Skip to main content

Stunning nebula 15,000 light-years away imaged by VLT Survey Telescope

A gorgeous new image of a distant nebula has been captured by the European Southern Observatory (ESO)’s VLT Survey Telescope. It shows part of the Sh2-284 nebula, a rarely imaged but stunning cloud of dust and gas located a massive 15,000 light-years away from Earth.

This nebula is a busy region of star formation, known as a stellar nursery, where young stars are born from swirls of dust and gas. As this matter moves around it forms into small clumps, which gradually grow and gather more material until they have enough gravity to attract material to them, becoming the seed of a new star. As these bright young stars are born they illuminate the dust and gas around them, creating the glowing nebula effect.

The Sh2-284 nebula.
This spectacular picture of the Sh2-284 nebula has been captured in great detail by the VLT Survey Telescope at ESO’s Paranal Observatory. Sh2-284 is a star formation region, and at its center, there is a cluster of young stars, dubbed Dolidze 25. The radiation from this cluster is powerful enough to ionize the hydrogen gas in the nebula’s cloud. It is this ionization that produces its bright orange and red colors. ESO/VPHAS+ team. Acknowledgement: CASU

The newly born stars also sculpt the matter around them. “The winds from the central cluster of stars push away the gas and dust in the nebula, hollowing out its center,” ESO explains. “As the winds encounter denser pockets of material, these offer more resistance meaning that the areas around them are eroded away first. This creates several pillars that can be seen along the edges of Sh2-284 pointing at the center of the nebula, such as the one on the right-hand side of the frame. While these pillars might look small in the image, they are in fact several light-years wide and contain vast amounts of gas and dust out of which new stars form.”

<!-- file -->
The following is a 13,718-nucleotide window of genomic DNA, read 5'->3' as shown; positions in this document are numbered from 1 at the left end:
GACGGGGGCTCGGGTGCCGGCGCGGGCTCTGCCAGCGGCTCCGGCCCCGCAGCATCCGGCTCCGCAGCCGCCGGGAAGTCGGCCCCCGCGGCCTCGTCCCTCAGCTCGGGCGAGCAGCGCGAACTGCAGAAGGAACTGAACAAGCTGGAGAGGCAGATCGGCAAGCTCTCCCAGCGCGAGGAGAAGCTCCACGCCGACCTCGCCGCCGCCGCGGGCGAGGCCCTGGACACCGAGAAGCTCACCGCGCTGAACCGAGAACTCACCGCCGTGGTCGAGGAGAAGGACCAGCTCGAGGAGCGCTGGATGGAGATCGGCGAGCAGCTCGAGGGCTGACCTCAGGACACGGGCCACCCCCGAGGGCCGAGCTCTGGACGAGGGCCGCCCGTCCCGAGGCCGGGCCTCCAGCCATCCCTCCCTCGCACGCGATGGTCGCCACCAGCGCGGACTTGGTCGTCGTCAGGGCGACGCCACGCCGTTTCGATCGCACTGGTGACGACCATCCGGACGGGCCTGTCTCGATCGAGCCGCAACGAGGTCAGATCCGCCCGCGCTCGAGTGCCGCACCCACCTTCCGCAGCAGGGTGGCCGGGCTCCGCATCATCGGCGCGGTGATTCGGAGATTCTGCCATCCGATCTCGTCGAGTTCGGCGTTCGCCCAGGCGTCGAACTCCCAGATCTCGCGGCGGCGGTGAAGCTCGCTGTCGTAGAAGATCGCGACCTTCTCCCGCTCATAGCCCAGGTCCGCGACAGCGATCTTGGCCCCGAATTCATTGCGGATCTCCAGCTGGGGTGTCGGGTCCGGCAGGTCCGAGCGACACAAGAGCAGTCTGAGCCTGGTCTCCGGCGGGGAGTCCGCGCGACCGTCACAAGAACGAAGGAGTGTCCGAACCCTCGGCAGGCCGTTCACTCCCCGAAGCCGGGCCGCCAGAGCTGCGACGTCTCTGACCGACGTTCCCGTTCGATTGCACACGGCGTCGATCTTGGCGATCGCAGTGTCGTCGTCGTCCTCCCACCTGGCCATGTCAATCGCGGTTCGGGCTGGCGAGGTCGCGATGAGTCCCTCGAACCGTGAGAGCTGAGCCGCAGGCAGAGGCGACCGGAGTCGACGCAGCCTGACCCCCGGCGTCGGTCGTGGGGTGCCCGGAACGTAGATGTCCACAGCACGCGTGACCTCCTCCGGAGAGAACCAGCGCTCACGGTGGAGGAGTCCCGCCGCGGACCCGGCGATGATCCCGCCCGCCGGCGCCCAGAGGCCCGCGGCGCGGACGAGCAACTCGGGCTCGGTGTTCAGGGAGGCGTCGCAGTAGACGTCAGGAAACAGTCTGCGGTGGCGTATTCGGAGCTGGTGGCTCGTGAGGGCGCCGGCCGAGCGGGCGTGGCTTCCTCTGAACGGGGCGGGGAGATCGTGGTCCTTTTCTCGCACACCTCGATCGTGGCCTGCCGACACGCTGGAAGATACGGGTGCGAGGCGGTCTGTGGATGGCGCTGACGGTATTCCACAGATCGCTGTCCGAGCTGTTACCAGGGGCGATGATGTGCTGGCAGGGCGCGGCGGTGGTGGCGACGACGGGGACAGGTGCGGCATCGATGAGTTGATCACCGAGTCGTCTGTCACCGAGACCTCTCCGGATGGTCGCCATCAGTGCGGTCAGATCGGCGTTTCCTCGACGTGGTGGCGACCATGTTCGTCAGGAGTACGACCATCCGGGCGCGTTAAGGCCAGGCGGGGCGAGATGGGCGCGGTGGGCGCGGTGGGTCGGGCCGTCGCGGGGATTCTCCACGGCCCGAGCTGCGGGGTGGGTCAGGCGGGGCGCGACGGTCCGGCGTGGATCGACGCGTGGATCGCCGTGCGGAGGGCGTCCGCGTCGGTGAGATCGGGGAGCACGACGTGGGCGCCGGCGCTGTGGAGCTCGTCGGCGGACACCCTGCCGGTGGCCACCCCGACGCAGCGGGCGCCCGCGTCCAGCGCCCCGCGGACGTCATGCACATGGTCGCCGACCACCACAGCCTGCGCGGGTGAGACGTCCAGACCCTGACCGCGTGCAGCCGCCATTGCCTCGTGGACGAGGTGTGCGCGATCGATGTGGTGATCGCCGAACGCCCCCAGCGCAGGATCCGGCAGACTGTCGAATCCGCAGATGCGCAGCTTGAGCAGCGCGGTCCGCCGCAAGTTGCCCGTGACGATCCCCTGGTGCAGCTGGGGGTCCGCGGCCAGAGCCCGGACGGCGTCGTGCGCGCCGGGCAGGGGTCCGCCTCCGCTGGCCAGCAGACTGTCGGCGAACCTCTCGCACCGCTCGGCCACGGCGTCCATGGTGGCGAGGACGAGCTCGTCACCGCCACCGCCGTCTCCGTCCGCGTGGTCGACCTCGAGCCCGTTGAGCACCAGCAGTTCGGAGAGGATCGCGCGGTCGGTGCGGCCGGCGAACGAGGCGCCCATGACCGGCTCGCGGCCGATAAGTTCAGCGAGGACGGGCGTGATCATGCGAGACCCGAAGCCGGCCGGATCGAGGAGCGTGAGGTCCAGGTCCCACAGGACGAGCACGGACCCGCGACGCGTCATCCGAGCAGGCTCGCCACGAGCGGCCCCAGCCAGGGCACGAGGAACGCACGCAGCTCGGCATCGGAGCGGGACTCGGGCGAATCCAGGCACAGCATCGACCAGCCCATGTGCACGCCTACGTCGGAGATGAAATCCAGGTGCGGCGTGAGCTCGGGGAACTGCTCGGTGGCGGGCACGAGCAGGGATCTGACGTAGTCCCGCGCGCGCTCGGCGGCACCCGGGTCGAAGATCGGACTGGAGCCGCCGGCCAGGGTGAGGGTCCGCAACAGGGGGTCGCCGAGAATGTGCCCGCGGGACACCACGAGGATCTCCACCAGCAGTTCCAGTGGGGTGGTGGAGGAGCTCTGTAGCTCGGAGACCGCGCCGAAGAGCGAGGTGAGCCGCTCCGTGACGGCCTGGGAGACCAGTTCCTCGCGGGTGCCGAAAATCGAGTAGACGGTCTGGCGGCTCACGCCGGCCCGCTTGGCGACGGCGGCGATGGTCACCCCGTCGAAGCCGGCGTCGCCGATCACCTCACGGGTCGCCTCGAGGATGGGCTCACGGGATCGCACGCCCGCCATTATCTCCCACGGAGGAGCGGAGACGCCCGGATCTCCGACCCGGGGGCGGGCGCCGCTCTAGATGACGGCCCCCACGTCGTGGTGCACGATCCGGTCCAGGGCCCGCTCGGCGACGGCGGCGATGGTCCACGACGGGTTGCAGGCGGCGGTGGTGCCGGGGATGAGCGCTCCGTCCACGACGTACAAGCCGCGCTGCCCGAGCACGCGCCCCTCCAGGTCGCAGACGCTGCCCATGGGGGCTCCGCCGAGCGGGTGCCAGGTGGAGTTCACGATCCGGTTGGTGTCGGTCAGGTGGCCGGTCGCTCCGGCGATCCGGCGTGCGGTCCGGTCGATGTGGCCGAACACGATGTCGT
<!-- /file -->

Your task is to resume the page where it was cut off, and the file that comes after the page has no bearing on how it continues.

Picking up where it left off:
The VLT Survey Telescope is a huge 2.6-meter telescope located in the Paranal Observatory in the Atacama Desert in Northern Chile. This location, at high altitude with very little rainfall and far from major sources of light pollution, is ideal for large ground-based telescopes. The VLT Survey Telescope is located next to the Very Large Telescope, and together the pair cover a range of wavelengths from ultraviolet to near-infrared. The Survey Telescope takes mostly wide-angle images and helps select specific targets which can be imaged in more detail by the VLT.

Editors' Recommendations

Georgina Torbet
Georgina is the Digital Trends space writer, covering human space exploration, planetary science, and cosmology. She…
Webb telescope captures Ring Nebula in gorgeous detail
The Ring Nebula captured by Webb’s IRCam (Near-Infrared Camera).

The James Webb Space Telescope has just served up a couple more sublime images, this time showing the Ring Nebula in astonishing detail.

First spotted in the 18th Century and located around 2,500 light-years from Earth, the Ring Nebula’s colorful main ring is made up of gas thrown off by a dying star at the center of the nebula.

Read more
James Webb telescope captures the gorgeous Ring Nebula in stunning detail